Thursday, October 10, 2013
Is folk music even possible anymore?
By “folk music,” I refer not to the diluted meaning of the term, where anyone with an acoustic guitar or a fiddle can be considered a folk musician. I’m talking about true folk music, songs that are created by and for a small, self-contained community, where musicians are performing for friends and neighbors in a style they all grew up with. These folk musicians don’t have to bring out the universal—or generic—elements in their songs because they’re not traveling to play for strangers.
A singer/songwriter who travels the continent with her banjo and Martin guitar is not a folk musician in this sense; she’s a pop musician with different instrumentation.
Himes' article is a good read on how mass media and the consumer culture impacts indiginous and organic art forms. He also warns that the "diminishing possibility of folk music" impoverishes popular culture. Himes thus defends popular artists that "play old styles the same way previous generations did," arguing that if those artists did not, "what [wells of musical tradition] would we drink from?" Himes writes, "When the teenagers in every Appalachian gas station and every Mississippi convenience store are wearing ear buds, can there be a region isolated enough to evolve its own mutated music?" Can there, indeed.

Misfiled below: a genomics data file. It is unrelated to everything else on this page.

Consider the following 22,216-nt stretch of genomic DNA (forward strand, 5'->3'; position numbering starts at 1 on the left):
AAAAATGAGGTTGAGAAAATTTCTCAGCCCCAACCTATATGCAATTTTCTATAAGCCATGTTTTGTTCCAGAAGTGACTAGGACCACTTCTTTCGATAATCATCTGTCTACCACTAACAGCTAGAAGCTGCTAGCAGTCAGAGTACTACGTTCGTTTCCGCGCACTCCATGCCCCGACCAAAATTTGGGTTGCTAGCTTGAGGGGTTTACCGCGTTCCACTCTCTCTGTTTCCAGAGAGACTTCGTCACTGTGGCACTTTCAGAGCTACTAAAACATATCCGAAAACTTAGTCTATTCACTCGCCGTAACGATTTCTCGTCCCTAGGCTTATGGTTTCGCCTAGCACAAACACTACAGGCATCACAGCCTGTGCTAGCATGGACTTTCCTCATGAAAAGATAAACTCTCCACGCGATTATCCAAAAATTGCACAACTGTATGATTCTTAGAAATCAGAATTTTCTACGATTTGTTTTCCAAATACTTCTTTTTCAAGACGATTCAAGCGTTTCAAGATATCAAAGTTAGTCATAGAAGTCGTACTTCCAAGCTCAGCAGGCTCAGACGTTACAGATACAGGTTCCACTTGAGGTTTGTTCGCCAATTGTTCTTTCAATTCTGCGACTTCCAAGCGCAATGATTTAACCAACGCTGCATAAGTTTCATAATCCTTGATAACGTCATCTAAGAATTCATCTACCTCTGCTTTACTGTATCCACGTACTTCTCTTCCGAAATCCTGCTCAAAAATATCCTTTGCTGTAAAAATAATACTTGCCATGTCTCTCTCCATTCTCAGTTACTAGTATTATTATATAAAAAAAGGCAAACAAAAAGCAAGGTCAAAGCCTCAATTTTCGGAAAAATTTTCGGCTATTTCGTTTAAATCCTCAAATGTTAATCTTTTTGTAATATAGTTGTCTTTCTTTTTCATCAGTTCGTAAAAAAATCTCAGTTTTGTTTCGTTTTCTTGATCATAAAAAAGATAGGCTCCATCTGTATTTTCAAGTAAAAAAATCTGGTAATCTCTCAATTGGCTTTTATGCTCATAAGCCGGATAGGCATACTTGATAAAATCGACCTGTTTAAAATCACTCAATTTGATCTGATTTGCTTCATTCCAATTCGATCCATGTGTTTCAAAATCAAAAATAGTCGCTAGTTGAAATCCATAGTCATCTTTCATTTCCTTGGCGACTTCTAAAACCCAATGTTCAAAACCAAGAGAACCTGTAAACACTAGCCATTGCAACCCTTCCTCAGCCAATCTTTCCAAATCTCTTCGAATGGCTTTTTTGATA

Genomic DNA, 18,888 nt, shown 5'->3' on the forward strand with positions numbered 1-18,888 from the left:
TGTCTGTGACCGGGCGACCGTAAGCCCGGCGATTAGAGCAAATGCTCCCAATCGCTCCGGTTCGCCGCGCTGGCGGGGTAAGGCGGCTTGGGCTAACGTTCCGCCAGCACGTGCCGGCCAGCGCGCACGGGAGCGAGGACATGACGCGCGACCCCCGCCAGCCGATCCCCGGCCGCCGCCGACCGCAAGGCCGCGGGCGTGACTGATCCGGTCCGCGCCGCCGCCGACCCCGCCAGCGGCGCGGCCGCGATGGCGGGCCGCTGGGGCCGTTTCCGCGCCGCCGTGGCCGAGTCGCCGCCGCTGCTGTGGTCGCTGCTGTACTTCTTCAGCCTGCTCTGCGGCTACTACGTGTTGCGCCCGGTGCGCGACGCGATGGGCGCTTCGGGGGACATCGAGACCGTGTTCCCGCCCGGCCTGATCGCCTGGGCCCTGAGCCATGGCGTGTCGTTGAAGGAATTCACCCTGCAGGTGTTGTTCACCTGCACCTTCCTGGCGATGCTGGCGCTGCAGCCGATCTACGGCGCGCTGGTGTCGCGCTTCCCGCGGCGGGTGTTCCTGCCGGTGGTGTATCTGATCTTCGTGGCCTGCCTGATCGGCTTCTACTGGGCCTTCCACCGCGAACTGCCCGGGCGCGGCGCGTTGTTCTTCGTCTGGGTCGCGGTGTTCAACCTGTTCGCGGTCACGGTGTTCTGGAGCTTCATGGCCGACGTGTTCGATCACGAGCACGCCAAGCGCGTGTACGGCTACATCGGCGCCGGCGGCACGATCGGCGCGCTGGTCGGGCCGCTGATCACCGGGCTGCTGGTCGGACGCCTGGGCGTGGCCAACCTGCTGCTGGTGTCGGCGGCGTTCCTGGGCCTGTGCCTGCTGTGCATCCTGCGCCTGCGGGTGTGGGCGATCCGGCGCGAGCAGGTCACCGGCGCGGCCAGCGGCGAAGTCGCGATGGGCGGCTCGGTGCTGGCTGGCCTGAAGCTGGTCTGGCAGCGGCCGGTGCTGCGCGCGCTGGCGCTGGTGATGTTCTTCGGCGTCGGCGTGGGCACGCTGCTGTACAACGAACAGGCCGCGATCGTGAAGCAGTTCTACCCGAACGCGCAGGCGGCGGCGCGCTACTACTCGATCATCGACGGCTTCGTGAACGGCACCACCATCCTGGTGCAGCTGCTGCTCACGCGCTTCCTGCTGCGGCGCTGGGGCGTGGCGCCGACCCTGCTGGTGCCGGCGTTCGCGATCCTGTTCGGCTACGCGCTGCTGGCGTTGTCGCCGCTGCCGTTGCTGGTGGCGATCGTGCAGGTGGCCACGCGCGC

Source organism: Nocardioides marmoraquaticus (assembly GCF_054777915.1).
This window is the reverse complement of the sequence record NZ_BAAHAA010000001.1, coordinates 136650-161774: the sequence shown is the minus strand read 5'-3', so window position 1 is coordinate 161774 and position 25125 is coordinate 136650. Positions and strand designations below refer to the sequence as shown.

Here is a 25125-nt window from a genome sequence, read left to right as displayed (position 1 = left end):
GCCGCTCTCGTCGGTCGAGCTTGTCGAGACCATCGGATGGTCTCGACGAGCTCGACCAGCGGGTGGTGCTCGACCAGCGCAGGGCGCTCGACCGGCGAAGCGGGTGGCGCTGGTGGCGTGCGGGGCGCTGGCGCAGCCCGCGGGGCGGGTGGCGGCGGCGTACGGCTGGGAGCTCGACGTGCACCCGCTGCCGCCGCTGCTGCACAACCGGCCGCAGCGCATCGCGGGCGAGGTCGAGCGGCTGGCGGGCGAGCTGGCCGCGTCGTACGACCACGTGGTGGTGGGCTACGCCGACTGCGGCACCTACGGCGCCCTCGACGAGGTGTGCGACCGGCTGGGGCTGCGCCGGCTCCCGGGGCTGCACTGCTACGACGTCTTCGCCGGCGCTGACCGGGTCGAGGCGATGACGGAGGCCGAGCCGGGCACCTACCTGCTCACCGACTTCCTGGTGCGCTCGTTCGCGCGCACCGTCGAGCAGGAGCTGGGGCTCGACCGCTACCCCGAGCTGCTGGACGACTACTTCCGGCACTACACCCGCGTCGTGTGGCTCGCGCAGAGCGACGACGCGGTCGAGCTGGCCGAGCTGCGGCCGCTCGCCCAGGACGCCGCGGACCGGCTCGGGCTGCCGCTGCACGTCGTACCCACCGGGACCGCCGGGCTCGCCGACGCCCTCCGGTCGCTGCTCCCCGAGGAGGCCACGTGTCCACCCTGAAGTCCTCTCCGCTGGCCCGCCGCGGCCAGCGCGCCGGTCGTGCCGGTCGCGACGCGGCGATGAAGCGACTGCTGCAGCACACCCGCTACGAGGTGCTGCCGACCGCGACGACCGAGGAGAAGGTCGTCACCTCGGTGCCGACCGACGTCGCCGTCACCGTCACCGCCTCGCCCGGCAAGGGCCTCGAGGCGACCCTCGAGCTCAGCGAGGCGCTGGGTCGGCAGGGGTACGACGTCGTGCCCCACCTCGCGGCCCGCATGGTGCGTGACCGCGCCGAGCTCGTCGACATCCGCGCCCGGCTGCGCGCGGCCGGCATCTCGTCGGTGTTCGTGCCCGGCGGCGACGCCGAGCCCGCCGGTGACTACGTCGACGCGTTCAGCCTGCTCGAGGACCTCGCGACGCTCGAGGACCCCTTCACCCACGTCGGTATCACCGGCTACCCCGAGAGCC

Tuesday, July 17, 2012
From The Guardian (links added):
A recent concert in Paris has proven to have fallout for Madonna who is expected to be sued by France's Front National party for screening a video with an image of right wing politician Marine Le Pen with a swastika superimposed on her face.
The public insult cause of action in France made news recently when a French court convicted a government minister of the offense in May, fining him five euros for referring to ferry operators as crooks.
Le Pen had warned Madonna against using the image in France prior to the show, so Madonna likely made a calculated risk at her show in Paris last Saturday when she defied the warning. The story, however, is another reminder that rights Americans take for granted, like the right to free speech, generally extend only as far as our borders.